1.                                                                 Pheochromocytomas and neuroblastomas are tumors derived from tissue related to the sympathetic nervous sytem.  Although rare, they possess a transporter also common to tissues of the sympathetic nervous system, hNET (the human norepinephrine transporter).  As a result, they may be imaged noninvasively using tracers specifically designed to track tissues related to the sympathetic nervous system.  The first such agent was mIBG (meta-iodobenzylguanidine) now FDA approved and a critical component of the care of patients with pheochromocytoma.  I have participated in both local and nationwide trials using this agent to characterize treatment response.  I continue to actively participate in projects utilizing mIBG for patients with neuroblastoma.             
  1. Shulkin BL, Shapiro B, Hutchinson RJ.  131I-MIBG and bone scintigraphy for the detection of neuroblastoma.  J Nucl Med 33(10):1735-1740, 1992.
  2. Rufini V, Shulkin B. The evolution in the use of MIBG in more than 25 years of experimental and clinical applications. Q J Nucl Med Mol Imaging 52(4):341-350, 2008.
  3. Naranjo A, Parisi MT, Shulkin BL, London WB, Matthay KK, Kreissman SG, Yanik GA. Comparison of (123) I-metaiodobenzylguanidine (MIBG) and (131) I-MIBG semi-quantitative scores in predicting survival in patients with stage 4 neuroblastoma: A report from the Children's Oncology Group. Pediatr Blood Cancer 56(7):1041-1045. 2011   PMID: 21328522
  4. Sharp SEE, Parisi MT, Gelfand MJ, Yanik GA, Shulkin BL.  Functional-metabolic imaging of neuroblastoma. Q J Nucl Med Mol Imaging 57(1):6-20, 2013. PMID: 23474631


  1.                                                                 I have contributed further to the evaluation of neuroendocrine tumors using PET (positron emission tomography) tracers.  These tracers localize much more quickly to the tumors and provide superior image quality compared to the conventional imaging agent 123I-mIBG.
  1. Shulkin BL, Wieland DM, Schwaiger M, Thompson NW, Francis IR, Haka MS, Rosenspire KC, Shapiro B, Sisson JC, Kuhl DE.  PET scanning with hydroxyephedrine:  An approach to the localization of pheochromocytoma.  J Nucl Med 33(6):1125-1131, 1992.
  2. Shulkin BL, Mitchell DS, Ungar DR, Prakash D, Dole M, Castle VP, Hernandez RJ, Koeppe RA, Hutchinson RJ.  Neoplasms in a pediatric population:  2-[F-18]-Fluoro-2-deoxy-D-glucose PET studies.  Radiology 194:495-500, 1995.
  3. Shulkin BL, Wieland DM, Baro ME, Ungar DR, Mitchell DS, Dole MG, Rawhas JB, Castle VP, Sisson JC, Hutchinson RJ.  PET hydroxyephedrine imaging of neuroblastoma. J Nucl Med 37:16-21, 1996.
  4. Shulkin BL, Hutchinson RJ, Castle VP, Yanik GA, Shapiro B, Sisson JC.  Neuroblastoma: positron emission tomography with 2-[Fluorine-18]Fluoro-2-deoxy-D-glucose compared with metaiodobenzylguanidine scintigraphy.  Radiology 199:743-750, 1996.


  1.                                                                 Most tumors in children are metabolically active, that is they express the glucose transporter which facilitates glucose entry into cells.  FDG (18F-fluorine-2-D-deoxyglucose) is a glucose analog that demonstrates metabolic activity of tumors.  We were the first to utilize this agent for the study of children with neoplastic diseases.  FDG PET is commonly used for the management of children with malignant conditions.  We are also investigating the use of 11C-methionine to characterize the amino acid transport system in patients with pediatric tumors.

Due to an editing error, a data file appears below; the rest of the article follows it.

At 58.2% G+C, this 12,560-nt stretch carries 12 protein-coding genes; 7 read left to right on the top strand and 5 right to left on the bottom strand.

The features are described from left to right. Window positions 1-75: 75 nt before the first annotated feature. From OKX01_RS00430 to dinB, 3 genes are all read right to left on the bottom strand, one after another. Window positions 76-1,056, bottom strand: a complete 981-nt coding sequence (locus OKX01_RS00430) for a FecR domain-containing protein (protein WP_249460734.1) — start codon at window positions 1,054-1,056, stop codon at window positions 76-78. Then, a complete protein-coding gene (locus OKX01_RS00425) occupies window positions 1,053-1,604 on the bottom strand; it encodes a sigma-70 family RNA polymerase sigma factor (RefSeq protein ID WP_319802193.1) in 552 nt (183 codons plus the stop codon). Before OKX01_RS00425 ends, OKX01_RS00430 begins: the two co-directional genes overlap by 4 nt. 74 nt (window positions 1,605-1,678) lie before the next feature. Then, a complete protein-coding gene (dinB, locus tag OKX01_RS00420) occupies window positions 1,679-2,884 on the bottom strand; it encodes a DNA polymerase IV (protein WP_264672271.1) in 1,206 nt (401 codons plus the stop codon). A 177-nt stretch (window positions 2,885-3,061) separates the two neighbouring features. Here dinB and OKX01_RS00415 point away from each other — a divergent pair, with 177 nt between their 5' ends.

1. Hossain AKM M, Shulkin BL, Gelfand MJ, Bashir H, Daw NC, Sharp SE, Nadel HR, Dome JS. FDG-positron emission tomography-computerized tomography studies of Wilms’ tumor. Eur J Nucl Med Mol Imaging 37(7):1300-1308, 2010. PMID: 20204356. 
  2. Cheuk DKL, Sabin ND, Hossain AKMM, Wozniak A, Naik M, Rodriguez-Galindo C, Krasin MJ, Shulkin BL. Positron emission tomography-computed tomography for staging and follow-up of pediatric nasopharyngeal carcinoma.  Eur J Nucl Med Mol Imaging 39:1097-1106, 2012. PMC3531235
  3. McCarville MB, Billups CA, Wu J, Kaufman RA, Kaste SC, Coleman JL, Sharp SE, Nadel NR, Charron M, Lederman HM, Don S, Shochat SJ, Daw NC, Shulkin BL. The role of PET-CT in assessing pulmonary nodules in children with solid malignancies.  Am J Roentgenol/AJR 201(6):W900-905, 2013. PMID: 24261397
  4. Harris SM, Davis JC, Snyder SE, Butch ER, Vāvere AL, Kocak M, Shulkin BL.  Evaluation of the biodistribution of [11C]methionine in children and young adults. J Nucl Med 54(11):1902-1908, 2013.  PMC3924715
  5. Ostermeier A, McCarville MB, Navid F, Snyder SE, Shulkin BL.  FDG PET/CT imaging of desmoplastic small round cell tumor: findings at staging, during treatment and at follow-up. Pediatr Radiol. 2015 Feb 27. [Epub ahead of print]  PMID: 25721584
  6. Davis JC, Daw NC, Navid F, Billups CA, Wu J, Bahrami A, Jenkins JJ, Snyder SE, Reddick WE, Santana VM, McCarville MB, Guo J, Shulkin BL.  FDG PET CT Studies in Pediatric Patients with Osteosarcoma:  Comparison of Early and Delayed Imaging with Response to Therapy.  J Nucl Med epublished June 13, 2017  DOI 10.2967 jnumed 117.190595


Complete List of Published Work in MyBibliography:


  1.         Additional Information:  Research Support and/or Scholastic Performance


Ongoing Research Support





Completed Research Support


5 U01CA081457-15 PBTC Boyett (Broniscer)               4/4/2002 - 3/31/2014              



Provide support for continued PBTC participation


5 U10CA098543-11 (CHOP SUB) (Shulkin)               7/7/2003 - 2/28/2014              


Children's Oncology Group (COG) Chair Grant - Diagnostic Imaging Review

Reviewer COG Protocols ANBL0032, A3973, and ANBL0321.